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No clarity yet on how cost of postponing Olympics will be shared with Japan: IOC

No clarity yet on how cost of postponing Olympics will be shared with Japan: IOC
April 21, 2020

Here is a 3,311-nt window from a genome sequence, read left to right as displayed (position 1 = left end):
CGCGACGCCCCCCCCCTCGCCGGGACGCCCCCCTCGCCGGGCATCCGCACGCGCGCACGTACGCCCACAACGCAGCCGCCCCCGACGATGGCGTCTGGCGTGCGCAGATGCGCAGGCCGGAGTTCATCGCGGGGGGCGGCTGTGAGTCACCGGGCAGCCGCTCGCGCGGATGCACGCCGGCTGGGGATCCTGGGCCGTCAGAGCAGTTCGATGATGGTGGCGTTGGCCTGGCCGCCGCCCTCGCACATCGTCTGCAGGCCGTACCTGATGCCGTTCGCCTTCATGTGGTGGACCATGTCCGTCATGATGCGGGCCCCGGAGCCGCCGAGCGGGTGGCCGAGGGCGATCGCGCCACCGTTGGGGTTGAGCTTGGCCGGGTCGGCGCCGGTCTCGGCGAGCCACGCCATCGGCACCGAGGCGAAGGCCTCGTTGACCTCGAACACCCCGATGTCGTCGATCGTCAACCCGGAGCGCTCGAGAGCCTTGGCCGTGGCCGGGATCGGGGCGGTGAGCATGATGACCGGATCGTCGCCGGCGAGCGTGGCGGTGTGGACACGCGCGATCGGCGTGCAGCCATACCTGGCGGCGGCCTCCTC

TOKYO (Reuters) - The financial impact of postponing the Summer Games by a year is still being worked out, the International Olympic Committee said, noting that Japan and the IOC were responsible for their respective share of the costs in line with their contract. In a statement updated on April 20, the IOC said Prime Minister Shinzo Abe agreed that “Japan will continue to cover the costs it would have done under the terms of the existing agreement for 2020, and the IOC will continue to be responsible for its share of the costs. “For the IOC, it is already clear that this amounts to several hundred millions of dollars of additional costs,” the IOC said. Earlier, Kyodo news agency reported that Abe had agreed that Japan would shoulder the cost, which Kyodo said amounted to around $3 billion. Japan’s top government spokesman, Yoshihide Suga, said on Tuesday Abe had not agreed to any additional costs. Earlier, the postponed Olympic Games will now begin on July 23 next year and run until Aug. 8, the head of the Tokyo 2020 organising committee said on Monday, as the coronavirus pandemic made it impossible to plan and prepare for them properly this year. The Games were postponed last week – the first such delay in the 124-year history of the modern Olympics. The move was a huge blow for Japan, which invested $13 billion in the run-up to the event and raised $3 billion from domestic sponsors. Yoshiro Mori, the head of the Tokyo 2020 organising committee, confirmed the new dates after he made the decision with the International Olympic Committee. Mori said the Paralympic Games would run from Aug. 24-Sep. 5. “The Tokyo Olympics Games and the successful delivery of these Games will be how we overcome all the problems that the world is facing and that the Olympics could be a symbol for this,” Mori said. “These Games are going to have great historical significance.” Earlier on Monday, the Games’ chief executive, Toshiro Muto, said the committee was moving “in the direction” of honouring tickets bought for the 2020 Games at the rescheduled event, or providing refunds in case of scheduling changes. “We want to honour the hopes of all those who purchased the tickets amid high demand,” Muto told a news conference. It was too early to say what the additional costs of the delay would be, Muto said.